- In human cities, elves are forced to live in alienages: walled-off ghettos full of run-down buildings. Even in the beautiful Orlais capital Val Royeaux, its alienage lies in abject squalor. Interestingly, the games note that elves are not legally required to live in the alienage, but those who buy homes elsewhere are often met with virulent racism from the humans.
- In Dragon Age II, Lowtown qualifies as the Wrong Side Of The Tracks for the city of Kirkwall, being the former slave quarter of the city. As a refugee from Ferelden, this is where the main character is living at the start of Act 1. Darktown — the city's labyrinthine sewer system — might also qualify, but it's closer to being a Wretched Hive. And, of course, Kirkwall has its own alienage as well.
- In the BioShock franchise, Rapture has at least two: Apollo Square, in the first game, is notable for having housed Fontaine's Home for the Poor, which became Atlas's base of operations later on. Pauper's Drop, in Bioshock 2, was never even meant to be a part of the city; it was a series of flophouses built underneath the proposed railway for its work crew. It started falling apart even faster than the rest of the city, and by the time you arrive is home to, among other fun places of interest, a train car that apparently fell in through the roof. As Augustus Sinclair observes, "There ain't a side of the tracks more wrong than under 'em." Bonus points for featuring a literal "Skid Row" as one of its sections, though it's hard to say how that part is more of a Skid Row than the rest of it.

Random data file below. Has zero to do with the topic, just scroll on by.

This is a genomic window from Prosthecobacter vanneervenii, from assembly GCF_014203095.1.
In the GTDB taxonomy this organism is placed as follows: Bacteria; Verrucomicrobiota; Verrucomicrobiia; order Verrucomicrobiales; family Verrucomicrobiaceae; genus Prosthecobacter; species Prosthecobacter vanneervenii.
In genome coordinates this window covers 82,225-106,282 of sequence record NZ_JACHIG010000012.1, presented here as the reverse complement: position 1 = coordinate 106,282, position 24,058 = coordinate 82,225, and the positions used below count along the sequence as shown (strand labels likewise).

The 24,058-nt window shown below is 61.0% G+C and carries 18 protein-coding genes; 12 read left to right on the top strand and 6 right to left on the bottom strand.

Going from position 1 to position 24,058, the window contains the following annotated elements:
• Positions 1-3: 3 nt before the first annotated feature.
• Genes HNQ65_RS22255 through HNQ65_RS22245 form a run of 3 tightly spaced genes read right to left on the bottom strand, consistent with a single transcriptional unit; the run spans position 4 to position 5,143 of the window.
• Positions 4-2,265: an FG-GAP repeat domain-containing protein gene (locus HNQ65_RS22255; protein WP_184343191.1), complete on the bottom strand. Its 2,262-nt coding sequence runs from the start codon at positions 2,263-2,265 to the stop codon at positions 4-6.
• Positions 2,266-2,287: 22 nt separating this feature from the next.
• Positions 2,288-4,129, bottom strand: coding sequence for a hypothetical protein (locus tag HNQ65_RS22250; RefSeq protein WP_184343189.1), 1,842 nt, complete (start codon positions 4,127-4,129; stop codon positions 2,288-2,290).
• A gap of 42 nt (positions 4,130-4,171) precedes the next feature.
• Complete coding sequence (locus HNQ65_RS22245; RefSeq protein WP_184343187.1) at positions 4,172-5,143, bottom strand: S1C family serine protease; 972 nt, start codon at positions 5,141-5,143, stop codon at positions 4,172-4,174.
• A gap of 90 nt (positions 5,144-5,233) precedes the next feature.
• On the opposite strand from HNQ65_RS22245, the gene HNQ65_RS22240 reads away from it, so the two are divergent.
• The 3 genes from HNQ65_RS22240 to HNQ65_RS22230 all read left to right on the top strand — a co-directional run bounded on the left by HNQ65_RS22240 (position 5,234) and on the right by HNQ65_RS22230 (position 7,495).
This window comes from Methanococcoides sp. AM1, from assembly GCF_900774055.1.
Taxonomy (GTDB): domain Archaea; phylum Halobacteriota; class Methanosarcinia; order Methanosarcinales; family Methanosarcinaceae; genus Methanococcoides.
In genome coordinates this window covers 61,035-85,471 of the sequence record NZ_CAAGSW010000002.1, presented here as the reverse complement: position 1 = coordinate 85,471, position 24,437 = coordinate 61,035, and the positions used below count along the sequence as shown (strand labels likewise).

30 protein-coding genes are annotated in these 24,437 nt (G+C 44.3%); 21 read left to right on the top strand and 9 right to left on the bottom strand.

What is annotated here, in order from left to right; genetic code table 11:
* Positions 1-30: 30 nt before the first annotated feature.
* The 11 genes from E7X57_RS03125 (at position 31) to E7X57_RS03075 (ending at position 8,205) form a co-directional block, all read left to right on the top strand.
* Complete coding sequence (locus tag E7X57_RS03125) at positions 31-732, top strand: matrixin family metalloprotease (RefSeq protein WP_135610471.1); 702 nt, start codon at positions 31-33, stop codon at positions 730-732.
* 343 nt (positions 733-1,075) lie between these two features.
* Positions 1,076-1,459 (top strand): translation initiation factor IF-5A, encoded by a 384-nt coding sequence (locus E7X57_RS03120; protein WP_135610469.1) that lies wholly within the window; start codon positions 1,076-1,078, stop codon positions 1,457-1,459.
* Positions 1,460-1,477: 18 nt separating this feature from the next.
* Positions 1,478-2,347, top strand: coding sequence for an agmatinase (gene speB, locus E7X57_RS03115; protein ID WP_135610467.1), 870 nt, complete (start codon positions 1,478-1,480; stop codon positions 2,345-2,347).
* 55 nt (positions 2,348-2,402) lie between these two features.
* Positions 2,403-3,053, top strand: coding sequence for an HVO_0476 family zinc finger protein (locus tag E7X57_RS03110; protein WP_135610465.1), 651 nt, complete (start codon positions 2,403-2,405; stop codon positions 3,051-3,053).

- The city of Rogueport in Paper Mario: The Thousand-Year Door would qualify. The place is filled with thieves and bandits and is considered the lowest of the low in terms of living conditions. Of course, the west side of town is noticeably cleaner and less run-down, but that's probably due to the fact that the west side is run by a wealthy mafia and the east side of Rogueport is run by a not-so-wealthy gang.
- Flopside in Super Paper Mario could fall under this category too. It's supposed to be the "dark" counterpart of Flipside, so while Flipside is bright and clean with happy residents, Flopside has a darker color scheme and dilapidated buildings, and morbidly depressing locals.
- Bully has a literal example: in Bullworth, the inner city ghetto New Coventry and the rough blue collar industrial neighborhood Blue Skies Industrial Park are separated from the rich suburb Old Bullworth Vale and the downtown political and commercial district of the town by a railway bridge.
- The lower sections of the Hierarchical Cities in BlazBlue albeit it has a minor justification — seithr, a poisonous gas/Mana is denser the lower you are to sea level so the richer citizens live in the higher, cleaner sectors while the poor live in the areas closer to pollution. The NOL who run the world have their bases at the peaks of mountains the Hierarchical Cities are established on.
- London's district of Whitechapel in Sherlock Holmes Versus Jack the Ripper is portrayed as such, full of low lives, drunkards, and disease-infected.
- The district of Sunrise was this in the Laurentia story arc of Nexus Clash. A world-spanning war and resulting refugee crisis combined with a need for cheap labor led the government of Laurentia to reconsider their previous immigration policy and admit refugees...who found themselves herded into Sunrise with little to no aid and barred from entering most of the rest of the city. The native Laurentian residents of Sunrise were already this trope and were not consulted on this decision.